Evidence of an increasing greenhouse effect
(March 2001)



The middle of March saw the world's most reputable scientists united in outrage at the action of US president George W. Bush, who elected not to cap the carbon dioxide emissions of US power generation facilities, citing the claim that the world's scientists were yet to agree that carbon dioxide emissions are linked to global warming. The end of March saw the world's more sensible politicians joining in as the US president decided that the US economy could not take the strain of adherence to the Kyoto protocol. Unlike the scientists, who preferred to remain dispassionate, European politicians in particular were scathing of Bush and his decision.

As we pointed out in Global warming - too early to judge, August1997, the problem then was that we could not at that time be certain that carbon dioxide was the major cause of global warming, but that even then, faced with the common political stance that we have seen no problems so far, some scientists were already suggesting that this was a bit like the person who jumps from the twentieth storey of a building, and reports no problems after completing 95% of the fall.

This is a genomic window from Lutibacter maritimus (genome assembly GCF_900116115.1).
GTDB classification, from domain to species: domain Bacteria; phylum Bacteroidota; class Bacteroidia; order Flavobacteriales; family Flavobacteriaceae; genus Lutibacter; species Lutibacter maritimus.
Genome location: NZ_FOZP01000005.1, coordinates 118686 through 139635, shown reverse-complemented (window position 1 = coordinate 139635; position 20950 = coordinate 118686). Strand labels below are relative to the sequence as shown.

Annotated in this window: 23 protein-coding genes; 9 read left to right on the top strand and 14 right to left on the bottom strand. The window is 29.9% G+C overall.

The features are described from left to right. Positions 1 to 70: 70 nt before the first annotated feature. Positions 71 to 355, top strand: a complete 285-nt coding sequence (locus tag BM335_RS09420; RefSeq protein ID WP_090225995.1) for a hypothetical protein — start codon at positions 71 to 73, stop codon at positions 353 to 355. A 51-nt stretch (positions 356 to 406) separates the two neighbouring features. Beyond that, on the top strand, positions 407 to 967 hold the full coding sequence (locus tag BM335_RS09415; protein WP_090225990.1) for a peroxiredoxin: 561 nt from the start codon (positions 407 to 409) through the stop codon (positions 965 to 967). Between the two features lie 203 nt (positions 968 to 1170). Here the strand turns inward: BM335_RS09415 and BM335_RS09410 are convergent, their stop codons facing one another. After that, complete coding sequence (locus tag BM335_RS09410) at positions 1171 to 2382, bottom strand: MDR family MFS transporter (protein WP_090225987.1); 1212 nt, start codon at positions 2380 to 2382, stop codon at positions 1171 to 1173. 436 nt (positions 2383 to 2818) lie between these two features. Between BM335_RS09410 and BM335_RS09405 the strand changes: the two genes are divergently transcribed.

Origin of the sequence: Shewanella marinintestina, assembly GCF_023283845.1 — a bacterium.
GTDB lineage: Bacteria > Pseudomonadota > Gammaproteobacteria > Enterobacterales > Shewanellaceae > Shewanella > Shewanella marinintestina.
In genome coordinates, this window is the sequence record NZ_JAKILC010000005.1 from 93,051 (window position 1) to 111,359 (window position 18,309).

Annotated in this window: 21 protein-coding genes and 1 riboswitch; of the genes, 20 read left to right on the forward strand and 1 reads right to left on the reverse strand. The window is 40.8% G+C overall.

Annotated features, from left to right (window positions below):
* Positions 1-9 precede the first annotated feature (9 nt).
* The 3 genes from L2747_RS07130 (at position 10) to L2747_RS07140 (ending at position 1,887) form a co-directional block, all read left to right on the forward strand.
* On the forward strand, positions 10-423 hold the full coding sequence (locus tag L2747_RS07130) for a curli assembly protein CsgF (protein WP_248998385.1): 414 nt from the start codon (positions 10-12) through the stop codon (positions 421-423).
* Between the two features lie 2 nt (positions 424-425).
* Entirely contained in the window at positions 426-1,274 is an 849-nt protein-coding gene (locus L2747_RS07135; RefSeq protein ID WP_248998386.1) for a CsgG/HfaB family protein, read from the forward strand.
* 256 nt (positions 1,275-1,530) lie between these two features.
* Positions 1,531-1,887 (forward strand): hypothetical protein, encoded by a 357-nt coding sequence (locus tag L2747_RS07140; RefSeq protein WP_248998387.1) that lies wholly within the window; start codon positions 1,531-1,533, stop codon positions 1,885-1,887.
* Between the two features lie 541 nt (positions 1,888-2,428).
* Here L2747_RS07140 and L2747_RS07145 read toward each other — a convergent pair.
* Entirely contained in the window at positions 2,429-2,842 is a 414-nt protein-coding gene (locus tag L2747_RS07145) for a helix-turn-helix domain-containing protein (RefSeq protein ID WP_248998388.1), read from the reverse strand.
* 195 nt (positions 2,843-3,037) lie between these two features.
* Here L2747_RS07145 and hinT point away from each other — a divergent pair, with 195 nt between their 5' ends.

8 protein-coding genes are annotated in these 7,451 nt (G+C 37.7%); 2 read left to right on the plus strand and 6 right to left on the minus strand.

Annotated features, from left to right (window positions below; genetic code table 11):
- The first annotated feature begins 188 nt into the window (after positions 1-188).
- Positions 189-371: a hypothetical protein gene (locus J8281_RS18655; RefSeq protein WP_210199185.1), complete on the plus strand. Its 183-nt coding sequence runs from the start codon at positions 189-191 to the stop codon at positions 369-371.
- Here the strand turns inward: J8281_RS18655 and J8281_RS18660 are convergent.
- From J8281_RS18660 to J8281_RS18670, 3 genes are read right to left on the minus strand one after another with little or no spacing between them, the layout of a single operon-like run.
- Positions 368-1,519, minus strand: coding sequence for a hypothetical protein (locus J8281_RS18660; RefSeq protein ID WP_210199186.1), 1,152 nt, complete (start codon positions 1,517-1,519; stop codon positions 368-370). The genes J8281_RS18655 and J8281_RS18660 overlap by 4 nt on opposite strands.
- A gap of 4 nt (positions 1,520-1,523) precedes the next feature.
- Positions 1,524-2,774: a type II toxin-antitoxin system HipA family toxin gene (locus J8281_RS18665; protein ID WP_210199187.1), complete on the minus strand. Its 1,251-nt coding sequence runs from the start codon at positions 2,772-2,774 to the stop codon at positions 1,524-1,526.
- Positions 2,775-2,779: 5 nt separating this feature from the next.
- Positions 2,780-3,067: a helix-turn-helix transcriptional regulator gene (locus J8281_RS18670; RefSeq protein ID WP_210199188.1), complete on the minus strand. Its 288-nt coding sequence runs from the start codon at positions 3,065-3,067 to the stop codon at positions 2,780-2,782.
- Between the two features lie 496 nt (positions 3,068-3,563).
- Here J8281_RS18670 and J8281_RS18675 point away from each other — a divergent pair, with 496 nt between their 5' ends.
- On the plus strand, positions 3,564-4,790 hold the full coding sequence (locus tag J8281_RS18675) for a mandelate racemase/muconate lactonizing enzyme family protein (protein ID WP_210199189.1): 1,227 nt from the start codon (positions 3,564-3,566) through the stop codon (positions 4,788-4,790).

We also explained in Former Nobel laureates call for Greenhouse cuts, October 1997, how more than 1500 of the world's leading senior scientists, including the majority of Nobel laureates in science, had signed a landmark consensus declaration urging leaders world wide to act immediately to prevent the potentially devastating consequences of human induced global warming.

In The Evaporation Paradox, November 1997, we pointed out that scientists have no shortage of data in support of a trend to global warming: temperature, precipitation, stream flow and cloud cover records all indicate that warmer, rainier weather is now more common in many regions of the world. In that article, we showed how one apparent problem in the theory, the 'evaporation paradox' had been overcome, and by that time, the tide of opinion was turning.